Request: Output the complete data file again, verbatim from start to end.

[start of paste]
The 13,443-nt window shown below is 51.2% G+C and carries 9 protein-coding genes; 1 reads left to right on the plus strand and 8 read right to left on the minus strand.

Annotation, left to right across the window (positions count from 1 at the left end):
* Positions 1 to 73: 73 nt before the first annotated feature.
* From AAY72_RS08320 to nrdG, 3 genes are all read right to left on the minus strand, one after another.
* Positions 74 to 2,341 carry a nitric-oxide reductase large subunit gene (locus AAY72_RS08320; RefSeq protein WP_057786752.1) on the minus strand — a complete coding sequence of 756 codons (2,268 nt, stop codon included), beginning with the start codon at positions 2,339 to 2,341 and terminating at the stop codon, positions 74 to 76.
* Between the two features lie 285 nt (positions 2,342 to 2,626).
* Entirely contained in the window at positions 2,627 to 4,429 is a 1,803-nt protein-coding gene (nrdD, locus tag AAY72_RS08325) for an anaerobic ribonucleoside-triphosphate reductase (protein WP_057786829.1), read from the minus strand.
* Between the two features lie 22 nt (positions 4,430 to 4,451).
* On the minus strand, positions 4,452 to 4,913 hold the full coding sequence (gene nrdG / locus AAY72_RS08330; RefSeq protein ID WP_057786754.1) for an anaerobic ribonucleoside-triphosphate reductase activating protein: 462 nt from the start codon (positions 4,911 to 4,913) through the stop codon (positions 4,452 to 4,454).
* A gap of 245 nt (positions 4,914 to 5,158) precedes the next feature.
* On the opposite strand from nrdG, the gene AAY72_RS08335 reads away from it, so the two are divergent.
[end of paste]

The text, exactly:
The 13,443-nt window shown below is 51.2% G+C and carries 9 protein-coding genes; 1 reads left to right on the plus strand and 8 read right to left on the minus strand.

Annotation, left to right across the window (positions count from 1 at the left end):
* Positions 1 to 73: 73 nt before the first annotated feature.
* From AAY72_RS08320 to nrdG, 3 genes are all read right to left on the minus strand, one after another.
* Positions 74 to 2,341 carry a nitric-oxide reductase large subunit gene (locus AAY72_RS08320; RefSeq protein WP_057786752.1) on the minus strand — a complete coding sequence of 756 codons (2,268 nt, stop codon included), beginning with the start codon at positions 2,339 to 2,341 and terminating at the stop codon, positions 74 to 76.
* Between the two features lie 285 nt (positions 2,342 to 2,626).
* Entirely contained in the window at positions 2,627 to 4,429 is a 1,803-nt protein-coding gene (nrdD, locus tag AAY72_RS08325) for an anaerobic ribonucleoside-triphosphate reductase (protein WP_057786829.1), read from the minus strand.
* Between the two features lie 22 nt (positions 4,430 to 4,451).
* On the minus strand, positions 4,452 to 4,913 hold the full coding sequence (gene nrdG / locus AAY72_RS08330; RefSeq protein ID WP_057786754.1) for an anaerobic ribonucleoside-triphosphate reductase activating protein: 462 nt from the start codon (positions 4,911 to 4,913) through the stop codon (positions 4,452 to 4,454).
* A gap of 245 nt (positions 4,914 to 5,158) precedes the next feature.
* On the opposite strand from nrdG, the gene AAY72_RS08335 reads away from it, so the two are divergent.